From the well-beaten road as a finance grad to the path less travelled in the startup eco-system, the new (since October 2023) Group CEO of Australia’s premier startup community, Stone & Chalk is no stranger to hard work. His personal story mirrors the growth of the organisation he now leads.
Christopher Kirk was one of the first employees for the entity back in 2015. He joined Stone & Chalk only six weeks before it opened, when all the team had was a crazy plan to put Sydney and NSW on the map as a place where fintech companies could thrive.
“I never expected to be with any company, let alone an organisation like Stone & Chalk, for nearly 10 years,” he said.
Stone & Chalk has become Australia’s national platform for startup innovation, encompassing physical co-working communities in Sydney, Melbourne and Adelaide as well as entrepreneurial programs, events, and virtual support for emerging technology founders across the country.
Every day, 1,800 startup employees use a Stone & Chalk service, with the organisation helping more than 10,000 founders since it began. It’s a scale that Chris couldn’t have imagined when he made the leap from corporate life back in 2015.
“After uni, I took the first job with the nicest harbour view, which happened to be the graduate program at AMP. It was a great job and a good career, but I found myself drawn to the AMP Corporate Venture team, who were investing in startups.”
Fintech was starting to boom and Chris had the opportunity to meet incredibly ambitious, intelligent, and charismatic startup founders.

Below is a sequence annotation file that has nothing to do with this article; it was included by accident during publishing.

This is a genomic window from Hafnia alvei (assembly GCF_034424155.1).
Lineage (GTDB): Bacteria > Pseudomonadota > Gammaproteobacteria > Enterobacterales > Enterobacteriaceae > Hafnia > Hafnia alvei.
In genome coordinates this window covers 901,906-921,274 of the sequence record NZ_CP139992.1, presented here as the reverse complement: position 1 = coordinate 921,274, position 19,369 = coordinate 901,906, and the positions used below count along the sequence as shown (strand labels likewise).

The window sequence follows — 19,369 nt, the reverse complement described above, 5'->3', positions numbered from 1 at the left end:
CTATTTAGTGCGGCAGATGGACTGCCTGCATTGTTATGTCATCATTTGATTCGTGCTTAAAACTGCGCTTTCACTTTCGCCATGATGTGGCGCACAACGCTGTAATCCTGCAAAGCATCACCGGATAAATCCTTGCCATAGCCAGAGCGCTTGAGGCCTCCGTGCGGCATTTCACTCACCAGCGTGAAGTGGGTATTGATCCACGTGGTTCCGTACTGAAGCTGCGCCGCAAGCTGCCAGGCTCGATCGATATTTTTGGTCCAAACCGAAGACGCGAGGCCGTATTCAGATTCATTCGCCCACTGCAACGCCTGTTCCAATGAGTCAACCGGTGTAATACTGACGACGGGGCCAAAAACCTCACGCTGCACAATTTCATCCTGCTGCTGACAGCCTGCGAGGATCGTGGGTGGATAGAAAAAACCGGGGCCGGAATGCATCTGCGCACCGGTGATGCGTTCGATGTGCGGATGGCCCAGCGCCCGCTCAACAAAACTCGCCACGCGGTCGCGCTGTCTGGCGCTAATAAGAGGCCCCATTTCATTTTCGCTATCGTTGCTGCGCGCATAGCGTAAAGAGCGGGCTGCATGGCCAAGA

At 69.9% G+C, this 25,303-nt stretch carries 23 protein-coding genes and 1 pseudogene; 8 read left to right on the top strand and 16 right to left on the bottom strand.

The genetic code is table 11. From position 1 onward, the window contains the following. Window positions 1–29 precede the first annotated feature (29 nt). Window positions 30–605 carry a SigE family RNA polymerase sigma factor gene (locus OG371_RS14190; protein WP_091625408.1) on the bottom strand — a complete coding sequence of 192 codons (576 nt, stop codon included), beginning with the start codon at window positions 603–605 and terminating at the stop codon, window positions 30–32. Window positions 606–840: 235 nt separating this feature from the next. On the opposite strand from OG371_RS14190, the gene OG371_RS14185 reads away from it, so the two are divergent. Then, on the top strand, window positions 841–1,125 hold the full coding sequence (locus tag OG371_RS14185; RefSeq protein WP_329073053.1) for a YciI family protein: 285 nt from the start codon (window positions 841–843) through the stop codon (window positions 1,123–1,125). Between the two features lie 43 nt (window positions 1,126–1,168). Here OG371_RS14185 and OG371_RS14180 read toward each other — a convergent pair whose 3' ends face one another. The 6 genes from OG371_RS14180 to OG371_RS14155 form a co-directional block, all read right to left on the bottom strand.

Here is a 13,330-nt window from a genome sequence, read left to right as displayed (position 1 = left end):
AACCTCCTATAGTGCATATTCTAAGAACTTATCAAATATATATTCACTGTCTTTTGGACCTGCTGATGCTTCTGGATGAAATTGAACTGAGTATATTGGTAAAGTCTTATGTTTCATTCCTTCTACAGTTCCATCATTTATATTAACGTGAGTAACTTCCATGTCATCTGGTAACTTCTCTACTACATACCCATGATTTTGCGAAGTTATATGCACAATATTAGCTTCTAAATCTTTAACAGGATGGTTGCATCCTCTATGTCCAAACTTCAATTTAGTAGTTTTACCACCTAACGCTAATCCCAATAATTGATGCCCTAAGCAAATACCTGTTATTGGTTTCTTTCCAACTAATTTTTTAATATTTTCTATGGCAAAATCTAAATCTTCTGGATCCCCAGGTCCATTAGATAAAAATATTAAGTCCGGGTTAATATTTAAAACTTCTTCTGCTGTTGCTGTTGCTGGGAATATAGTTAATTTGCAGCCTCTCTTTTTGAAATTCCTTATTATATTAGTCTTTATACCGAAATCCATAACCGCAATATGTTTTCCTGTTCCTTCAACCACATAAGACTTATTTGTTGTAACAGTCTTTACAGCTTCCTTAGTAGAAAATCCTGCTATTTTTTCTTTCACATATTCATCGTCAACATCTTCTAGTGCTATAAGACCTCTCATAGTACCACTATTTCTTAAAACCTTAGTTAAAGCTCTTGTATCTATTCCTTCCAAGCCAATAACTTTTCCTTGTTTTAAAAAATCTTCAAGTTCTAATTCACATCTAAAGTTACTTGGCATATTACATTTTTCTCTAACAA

“It really drew me in, to see the perspective of people wanting to have a big impact on huge problems that matter for the world,” he said.
At the time, the Committee for Sydney had commissioned a report from KPMG which identified that one of the key things holding Sydney back from realising its potential as global fintech powerhouse was the lack of a true centre of gravity for fintech – a place where founders, investors, and industry could gather.
The ideal product-market fit
Chris was tapped to become the first employee of a new hub, working alongside a small team that included foundational CEO Alex Scandurra, fresh from running the Barclay’s Techstars accelerator in London.
Operating on limited resources that had to be begged or borrowed from industry partners and sponsors, the team had to be super hands-on in those early days. From weekends painting the walls of the first Sydney hub on Bridge Street with chalkboard paint, to handing out t-shirts to CEOs and government ministers at the opening event – they did it all.
From inception, Stone & Chalk found itself at the heart of an emerging fintech eco-system in Sydney – a place where Chris would find himself introducing the CEOs of major banks to fresh-faced founders or arranging mixers where RBA governors would rub shoulders with startup tech engineers.
“Founders need to understand the value of timing and product-market fit. Stone & Chalk’s launch is one of these beautiful stories of when you have amazing product-market fit; a proposition that the market desperately needs but nobody realises it yet,” says Kirk.
Since starting in Sydney, Stone & Chalk has expanded its footprint and remit. Today you will see startups working across any number of verticals – from spacetech to quantum to agtech to cyber. Acting as a super-connector, Stone & Chalk builds a complete suite of initiatives and programs to help startups and scaleups through their entire lifecycle, from idea to exit. It is a truly collaborative ecosystem for corporate sponsors, investors, governments, and founders to support innovation.
One example of Stone & Chalk’s program is the Future Technology Program, run in collaboration with KPMG, which aims to help startups introduce better technology, better innovation and better thinking into the economy.